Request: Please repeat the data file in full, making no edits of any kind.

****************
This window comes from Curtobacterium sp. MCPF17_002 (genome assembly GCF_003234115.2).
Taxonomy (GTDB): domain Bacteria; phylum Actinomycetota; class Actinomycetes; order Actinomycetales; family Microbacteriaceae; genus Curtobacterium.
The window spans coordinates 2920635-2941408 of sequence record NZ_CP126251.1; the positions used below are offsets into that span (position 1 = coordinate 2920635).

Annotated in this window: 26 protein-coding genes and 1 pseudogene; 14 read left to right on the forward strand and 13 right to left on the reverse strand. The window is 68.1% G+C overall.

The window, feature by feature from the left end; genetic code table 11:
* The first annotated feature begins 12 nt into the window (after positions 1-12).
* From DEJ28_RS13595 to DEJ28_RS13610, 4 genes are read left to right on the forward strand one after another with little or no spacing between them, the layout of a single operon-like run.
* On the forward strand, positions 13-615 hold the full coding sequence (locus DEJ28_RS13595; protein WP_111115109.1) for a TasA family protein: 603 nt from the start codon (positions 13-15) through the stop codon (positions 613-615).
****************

This window comes from Curtobacterium sp. MCPF17_002 (genome assembly GCF_003234115.2).
Taxonomy (GTDB): domain Bacteria; phylum Actinomycetota; class Actinomycetes; order Actinomycetales; family Microbacteriaceae; genus Curtobacterium.
The window spans coordinates 2920635-2941408 of sequence record NZ_CP126251.1; the positions used below are offsets into that span (position 1 = coordinate 2920635).

Annotated in this window: 26 protein-coding genes and 1 pseudogene; 14 read left to right on the forward strand and 13 right to left on the reverse strand. The window is 68.1% G+C overall.

The window, feature by feature from the left end; genetic code table 11:
* The first annotated feature begins 12 nt into the window (after positions 1-12).
* From DEJ28_RS13595 to DEJ28_RS13610, 4 genes are read left to right on the forward strand one after another with little or no spacing between them, the layout of a single operon-like run.
* On the forward strand, positions 13-615 hold the full coding sequence (locus DEJ28_RS13595; protein WP_111115109.1) for a TasA family protein: 603 nt from the start codon (positions 13-15) through the stop codon (positions 613-615).